Jane: Hi, my name is Jane. I’ve watched “Over the Garden Wall” way too many times.

Wil: Hi, My name is Wil. I’ve watched “Over the Garden” wall once, in two-episode increments, way too early in the morning. 

“Over the Garden Wall” is a 10-episode cartoon show about two kids, half-brothers named Wirt and Greg, trying to find their way home in a forest full of talking animals, singing people, and a dose of nightmare fuel. Also, Wirt wears a dunce cap and Greg wears a teapot on his head. 

There are really only two ways to watch this show. You can wrap yourself up in an afghan blanket, hunker down on the couch, and clutch some seasonally appropriate beverage. Twenty minutes later, you’re feeling refreshed and ready to take on whatever mundane chores the world has to throw at you.

Jane: Or you can go full “Rocky Horror Picture Show” with your friends and watch the entire series in a pumpkin spice fuelled autumnal bacchanalia, screaming the lyrics to “Potatoes and Molasses” at full volume for the next two hours. Someone is dressed like a gnome. Another person is wearing a pumpkin head. God’s in his heaven. All is right with the world. 

I love “Over the Garden Wall.” Maybe it has to do with my obsession with otherworldly epics in which a pilgrim goes on a sacred journey (a weirdly specific genre, think Wu Cheng’en’s “Journey to the West” and Dante Allighieri’s “Divine Comedy”), but hear me out: what if you combined Dante’s “Inferno” with direct references to Max Fleischer and Walt Disney’s early animated shorts? What on earth are they doing in a world defined by 19th to 20th century Americana?

Wil: You have a much stronger sense of references with this show than I do. That I can’t recognize the references and genetic makeup of the universe might actually be what made it so immediately compelling to me. I’d never seen a world like this. 

Jane: Part of the magic of its mysterious setting is figuring out how it all fits together. This is a show that is meant to be rewatched at least a couple times, and you’re probably not going to understand every reference or foreshadowing clue that appears on the first watch.

Even as a self-proclaimed “expert” on the series, I find myself noticing new references on each rewatch. Throwaway gags that seem nonsensical on the first watch are a punch in the gut the second time. Within the span of two hours, you’ve got a complete chronicle that wraps up tidily, but not so much so that you don’t come back with more questions.

Wil: In addition to that ambiguity, one of the things that’s stuck with me since I finished watching was the show’s music. Not every episode has a musical number, but there’s always something interesting happening in the soundtrack. It’s an amalgamation of folk songs, jazz standards, and operatic dirges that’s recognizable but implacable. 

Jane: Right! The visual style of the show seems to hit a lot of the same notes as the music in terms of pulling from a ton of references from a variety of cultures and time periods — low-Flemish grisaille paintings, Hayao Miyazaki, the illustrations of Gustave Doré, and so on. Yet it still manages to create a cohesive and recognizably “American” style.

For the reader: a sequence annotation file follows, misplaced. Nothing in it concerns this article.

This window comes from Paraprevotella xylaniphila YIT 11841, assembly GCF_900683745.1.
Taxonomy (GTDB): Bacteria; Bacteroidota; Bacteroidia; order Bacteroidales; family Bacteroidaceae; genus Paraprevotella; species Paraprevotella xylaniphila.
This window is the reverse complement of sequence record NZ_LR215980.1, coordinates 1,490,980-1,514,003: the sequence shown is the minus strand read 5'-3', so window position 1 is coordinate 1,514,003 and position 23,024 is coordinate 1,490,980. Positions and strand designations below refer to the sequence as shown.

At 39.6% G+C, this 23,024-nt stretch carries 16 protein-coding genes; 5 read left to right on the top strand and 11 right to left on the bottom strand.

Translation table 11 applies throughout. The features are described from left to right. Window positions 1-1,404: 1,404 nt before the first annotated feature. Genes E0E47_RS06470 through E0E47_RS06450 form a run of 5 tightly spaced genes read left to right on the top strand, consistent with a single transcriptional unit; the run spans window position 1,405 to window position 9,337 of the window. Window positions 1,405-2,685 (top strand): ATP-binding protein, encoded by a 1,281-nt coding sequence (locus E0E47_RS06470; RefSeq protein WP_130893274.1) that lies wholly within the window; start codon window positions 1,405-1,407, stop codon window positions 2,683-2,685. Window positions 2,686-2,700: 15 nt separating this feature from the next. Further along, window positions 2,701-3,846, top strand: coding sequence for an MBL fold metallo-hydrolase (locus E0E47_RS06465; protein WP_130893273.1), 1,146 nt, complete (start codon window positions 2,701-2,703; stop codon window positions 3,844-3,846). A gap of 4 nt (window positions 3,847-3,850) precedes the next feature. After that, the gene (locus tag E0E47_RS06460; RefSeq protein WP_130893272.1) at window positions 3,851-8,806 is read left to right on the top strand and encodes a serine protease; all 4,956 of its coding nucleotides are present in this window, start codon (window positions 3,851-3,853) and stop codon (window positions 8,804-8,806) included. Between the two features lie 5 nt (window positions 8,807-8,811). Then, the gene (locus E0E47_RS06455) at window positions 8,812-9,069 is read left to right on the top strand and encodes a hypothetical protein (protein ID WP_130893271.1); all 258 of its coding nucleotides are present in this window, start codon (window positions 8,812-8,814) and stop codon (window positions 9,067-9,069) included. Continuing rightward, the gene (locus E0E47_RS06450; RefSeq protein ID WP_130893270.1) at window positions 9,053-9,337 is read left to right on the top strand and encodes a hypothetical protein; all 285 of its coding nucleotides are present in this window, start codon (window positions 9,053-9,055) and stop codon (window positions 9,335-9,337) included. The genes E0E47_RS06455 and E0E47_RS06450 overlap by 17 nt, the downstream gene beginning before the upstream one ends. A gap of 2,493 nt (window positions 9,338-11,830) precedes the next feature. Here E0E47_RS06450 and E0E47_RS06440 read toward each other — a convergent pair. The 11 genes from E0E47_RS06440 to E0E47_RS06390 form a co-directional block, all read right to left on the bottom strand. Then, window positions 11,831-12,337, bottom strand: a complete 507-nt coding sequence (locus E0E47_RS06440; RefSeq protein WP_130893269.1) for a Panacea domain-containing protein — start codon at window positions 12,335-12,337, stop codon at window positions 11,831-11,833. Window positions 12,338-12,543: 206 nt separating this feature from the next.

Wil: For me, that gives the show a really nice cozy-creepy mood. I feel like I recognize what I’m seeing and hearing, but I’m not sure from where. So it’s comfortable but a little unsettling.

Jane: You once told me that watching this show would traumatize you as a kid. I feel like one of the things about this show that really plays into its favor particularly in its scarier episodes is the length of the series. It’s really difficult for creators to sustain the same level of suspense over the course of multiple seasons. 

Wil: It’s short, so it never runs out of steam in terms of the creepy factor. Plus, there are long stretches (and some entire episodes) where nothing creepy happens. The spookiness is lightly applied, so it never gets old. It leaves room for the show to get silly, while still maintaining a sense of stakes and tension. At its core, this is a children’s show, and the suspenseful atmosphere highlights a really fun dynamic between Greg and Wirt. Wirt’s resentment and Greg’s innocence are funny, but their loyalty taps into themes of family and responsibility that tie the series together. 

Jane: Speaking of tying the series together, how do you feel about the show working as a standalone season? I’ve mentioned this to a couple of my friends and they often express disappointment in there only being 10 episodes in total. 

Wil: I really liked how it wrapped up. It’s satisfying yet ambiguous. Everything we see in the show seems so deliberate and consequential, and I’m not sure if that could be maintained for too much longer. 

Jane: Of course, fans who were unsatisfied with the length of the series can always turn to the ongoing “Over the Garden Wall” comic series by the original creators! 

Wil: Or you can be like me and listen to the soundtrack on loop for the entire fall.  

Jane: “Over the Garden Wall” is well worth your time, whether watched in increments by yourself or with your friends/friends and family members in a tasteful binge. 



‘Kim Possible’ is a perfect comedy for college students

The characters are top-notch, the animation is butter, and the fight scenes are imaginatively and meticulously thought out. 

Students occupy frigid DPS lot, Mangelsdorf and DPS chief promise discussion

Six hours into their Saturday occupation of the Department of Public Safety’s parking lot, student activists spoke with President Sarah Mangelsdorf and Commissioner Mark Fischer over issues surrounding DPS.

This is a Rush Rhees Library appreciation post

I am no architecture student, but the blend of Doric columns — borrowed from classical Greece — with the red brick of the mid-20th century makes it feel like a modern temple.